I like to hope that Morgan Entrekin is not alone in this field. There are some interesting small presses coming along. I'm really impressed by what they've been doing. It's interesting how many submissions they're getting from agents these days—agents who were not able to sell that really good novel to a major house because the author didn't have a platform but had a terrific book. I think we'll see more of that. Because, again, as nature abhors a vacuum, I think there's a need in this country for good writing. And while it may not be commercial, there will be an audience to read it.

Do you have any thoughts about the future of books. Have you played with this Kindle thing that Amazon has made, or the Sony Reader?
No. Listen, I was probably the last guy to get a computer at his desk. I am a Luddite. I'd rather read the finished book. I love the feel of a printed book, and I suspect many people of my age group in publishing feel the same. When you open a carton of new books that have just come from the printer, take a breath of that air and the new fresh print. It's intoxicating. The smell, when the box is opened, is intoxicating.

Do you think book reviews are as important as they used to be?
I don't think so. I don't think anybody will tell you they are. A front-page New York Times Book Review can either sell a book or not sell a book. Sometimes it's because you finish reading the review and you can't tell whether or not the reviewer liked the book. There was a time when book sales fell off dramatically when the New York Times was on strike and there was no Times Book Review. I don't think that happens anymore, unfortunately. You can see the newspapers are cutting back on their book sections. They're not making any money. The publishers aren't spending the money they used to on advertising in the book review section. Look at today's Times Book Review—the number of ads is very small. Once a book review section doesn't make money, and starts losing money, it's going to be cut back. So between the number of reviews now available, and the effectiveness of the reviews, and where they're placed in the paper, I think we're seeing the real value disappear.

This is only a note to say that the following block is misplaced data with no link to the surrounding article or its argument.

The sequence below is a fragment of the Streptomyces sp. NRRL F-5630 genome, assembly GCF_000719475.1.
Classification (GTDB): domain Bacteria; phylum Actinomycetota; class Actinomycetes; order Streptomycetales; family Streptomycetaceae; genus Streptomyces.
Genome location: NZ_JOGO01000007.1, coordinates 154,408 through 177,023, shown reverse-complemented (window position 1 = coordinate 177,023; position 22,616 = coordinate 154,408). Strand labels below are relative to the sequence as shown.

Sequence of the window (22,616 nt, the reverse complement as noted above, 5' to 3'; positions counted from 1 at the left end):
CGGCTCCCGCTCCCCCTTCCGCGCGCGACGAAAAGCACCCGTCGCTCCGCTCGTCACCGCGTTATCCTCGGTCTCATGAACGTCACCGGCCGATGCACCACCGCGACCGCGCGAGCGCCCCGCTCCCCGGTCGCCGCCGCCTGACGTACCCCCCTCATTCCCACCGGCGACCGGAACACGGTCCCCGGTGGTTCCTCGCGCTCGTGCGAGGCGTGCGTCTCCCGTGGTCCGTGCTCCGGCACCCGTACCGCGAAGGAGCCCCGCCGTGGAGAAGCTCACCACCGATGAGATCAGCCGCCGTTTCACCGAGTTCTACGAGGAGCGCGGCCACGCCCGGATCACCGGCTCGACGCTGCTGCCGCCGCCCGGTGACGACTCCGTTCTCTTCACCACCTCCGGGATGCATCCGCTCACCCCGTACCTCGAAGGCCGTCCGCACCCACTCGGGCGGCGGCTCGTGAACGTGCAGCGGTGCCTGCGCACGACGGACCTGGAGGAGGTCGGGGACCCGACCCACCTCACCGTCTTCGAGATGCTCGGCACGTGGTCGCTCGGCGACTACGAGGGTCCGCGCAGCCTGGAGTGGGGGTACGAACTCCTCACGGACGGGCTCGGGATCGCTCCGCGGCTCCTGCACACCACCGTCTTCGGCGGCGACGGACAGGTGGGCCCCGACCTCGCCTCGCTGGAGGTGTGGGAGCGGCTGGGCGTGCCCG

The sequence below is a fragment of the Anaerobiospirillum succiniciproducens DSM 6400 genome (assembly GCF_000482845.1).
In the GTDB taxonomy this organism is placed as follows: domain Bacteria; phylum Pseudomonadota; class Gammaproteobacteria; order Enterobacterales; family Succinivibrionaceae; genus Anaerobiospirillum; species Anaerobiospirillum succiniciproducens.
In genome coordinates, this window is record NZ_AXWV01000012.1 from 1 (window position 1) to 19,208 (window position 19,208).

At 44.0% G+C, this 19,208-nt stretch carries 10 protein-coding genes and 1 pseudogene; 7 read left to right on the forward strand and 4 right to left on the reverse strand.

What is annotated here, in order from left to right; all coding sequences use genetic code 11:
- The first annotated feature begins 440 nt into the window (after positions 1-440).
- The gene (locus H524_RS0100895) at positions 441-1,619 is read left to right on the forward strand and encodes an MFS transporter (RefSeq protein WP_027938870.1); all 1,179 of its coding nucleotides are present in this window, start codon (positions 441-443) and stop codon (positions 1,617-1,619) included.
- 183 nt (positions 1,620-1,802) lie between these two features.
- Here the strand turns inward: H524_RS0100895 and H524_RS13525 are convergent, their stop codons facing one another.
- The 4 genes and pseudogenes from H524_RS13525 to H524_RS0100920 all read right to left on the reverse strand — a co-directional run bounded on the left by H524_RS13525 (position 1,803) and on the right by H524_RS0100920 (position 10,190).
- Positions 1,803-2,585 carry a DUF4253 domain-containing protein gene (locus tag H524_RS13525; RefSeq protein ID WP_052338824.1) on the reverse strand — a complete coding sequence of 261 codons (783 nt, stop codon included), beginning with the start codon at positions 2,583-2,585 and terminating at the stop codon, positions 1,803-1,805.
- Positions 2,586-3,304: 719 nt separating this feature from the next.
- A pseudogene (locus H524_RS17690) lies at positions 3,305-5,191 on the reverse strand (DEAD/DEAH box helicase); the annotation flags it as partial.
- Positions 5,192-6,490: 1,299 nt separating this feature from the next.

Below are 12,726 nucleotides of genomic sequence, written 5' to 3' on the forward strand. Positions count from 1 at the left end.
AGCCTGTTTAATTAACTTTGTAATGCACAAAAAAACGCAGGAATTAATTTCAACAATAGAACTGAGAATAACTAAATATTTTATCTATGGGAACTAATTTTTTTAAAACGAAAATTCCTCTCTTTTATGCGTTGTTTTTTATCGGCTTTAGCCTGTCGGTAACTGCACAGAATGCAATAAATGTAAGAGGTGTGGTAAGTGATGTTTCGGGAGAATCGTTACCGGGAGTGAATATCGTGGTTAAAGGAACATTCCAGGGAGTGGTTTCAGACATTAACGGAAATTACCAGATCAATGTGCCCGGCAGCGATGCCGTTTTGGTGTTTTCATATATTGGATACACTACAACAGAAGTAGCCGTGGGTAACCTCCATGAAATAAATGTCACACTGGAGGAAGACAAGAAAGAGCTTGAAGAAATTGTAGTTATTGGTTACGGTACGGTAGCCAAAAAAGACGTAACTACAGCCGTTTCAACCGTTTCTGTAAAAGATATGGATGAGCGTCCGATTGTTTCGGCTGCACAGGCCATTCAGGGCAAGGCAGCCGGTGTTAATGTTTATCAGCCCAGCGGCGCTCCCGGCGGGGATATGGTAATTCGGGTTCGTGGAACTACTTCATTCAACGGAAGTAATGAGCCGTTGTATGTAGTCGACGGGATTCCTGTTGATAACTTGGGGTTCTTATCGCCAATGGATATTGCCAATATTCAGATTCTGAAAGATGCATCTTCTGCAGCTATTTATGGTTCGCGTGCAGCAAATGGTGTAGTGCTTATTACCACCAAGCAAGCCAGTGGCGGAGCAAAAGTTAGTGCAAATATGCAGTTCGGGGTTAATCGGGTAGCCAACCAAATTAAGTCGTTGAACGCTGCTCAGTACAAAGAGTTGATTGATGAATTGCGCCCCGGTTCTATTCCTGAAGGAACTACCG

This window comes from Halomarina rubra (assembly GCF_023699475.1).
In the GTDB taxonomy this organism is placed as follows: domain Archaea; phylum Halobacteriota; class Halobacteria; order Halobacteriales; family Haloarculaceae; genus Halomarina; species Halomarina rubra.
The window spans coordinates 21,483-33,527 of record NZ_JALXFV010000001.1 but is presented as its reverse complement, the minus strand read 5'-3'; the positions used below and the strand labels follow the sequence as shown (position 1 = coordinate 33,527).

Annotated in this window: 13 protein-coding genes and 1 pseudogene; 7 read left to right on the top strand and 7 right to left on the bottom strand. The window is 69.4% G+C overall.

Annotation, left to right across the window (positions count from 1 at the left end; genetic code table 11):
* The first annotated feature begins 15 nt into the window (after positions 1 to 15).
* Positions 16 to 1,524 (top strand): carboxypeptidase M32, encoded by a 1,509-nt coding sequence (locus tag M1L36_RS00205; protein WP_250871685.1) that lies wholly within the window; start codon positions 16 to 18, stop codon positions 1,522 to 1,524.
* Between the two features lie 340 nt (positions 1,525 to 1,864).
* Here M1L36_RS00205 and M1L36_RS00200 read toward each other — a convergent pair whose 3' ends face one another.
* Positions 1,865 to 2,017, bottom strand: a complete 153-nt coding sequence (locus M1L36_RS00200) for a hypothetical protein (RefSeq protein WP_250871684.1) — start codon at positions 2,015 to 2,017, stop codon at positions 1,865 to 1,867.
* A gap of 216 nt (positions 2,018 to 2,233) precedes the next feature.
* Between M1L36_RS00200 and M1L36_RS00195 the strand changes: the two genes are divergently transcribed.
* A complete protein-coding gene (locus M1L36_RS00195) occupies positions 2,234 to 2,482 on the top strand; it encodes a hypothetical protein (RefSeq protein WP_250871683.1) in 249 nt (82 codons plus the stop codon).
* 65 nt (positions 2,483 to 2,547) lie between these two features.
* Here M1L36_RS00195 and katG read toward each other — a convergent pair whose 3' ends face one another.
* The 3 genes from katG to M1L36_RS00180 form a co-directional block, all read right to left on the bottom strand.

Tell me what you think about MFA programs.
A number of the writers I represent are graduates of MFA programs. But in much of the material I've seen from MFA writers, they're writing about the standard stories of family trauma, divorce, the death of a parent. They're very capably written. But we've seen too much of that.

You wrote a piece in maybe the early '90s about the sameness of what you were reading.
Yes, and I think if you talk to the editors of a lot of the journals, they'll tell you that they're used to the same thing—that they see an awful lot of capable stuff that is not very engaging. I was asked this question once at a university. I was talking to seniors, and some of the writers were considering going into MFA programs. They asked me about the MFA programs. I said I thought it was great for discipline: You have to write. I mean, you should want to write, but if you find that difficult and need the discipline of going to class, then you should go do it. If you want to go ahead with a career in the university, if you want to teach creative writing, you're going to need an MFA. I think the programs do some good for people who either need the degree in order to continue in the university setting or need the discipline. But I think the originality factor is something that's suffering as a result. We're getting too much of the same old, same old. But I'm working right now with a writer who's going for his MFA, and he's writing a novel in first person that is very unusual, and I'm encouraging him to keep working on it. It's difficult to give you a blank statement about MFAs. There are good things and there are some quite negative things.


Nat Sobel interview

This is one of the most discouraging, truthful, and useful articles Poets & Writers Magazine has ever published. I think I'll sit quietly in a corner and weep for a while before charging forward again despite the odds against male writers.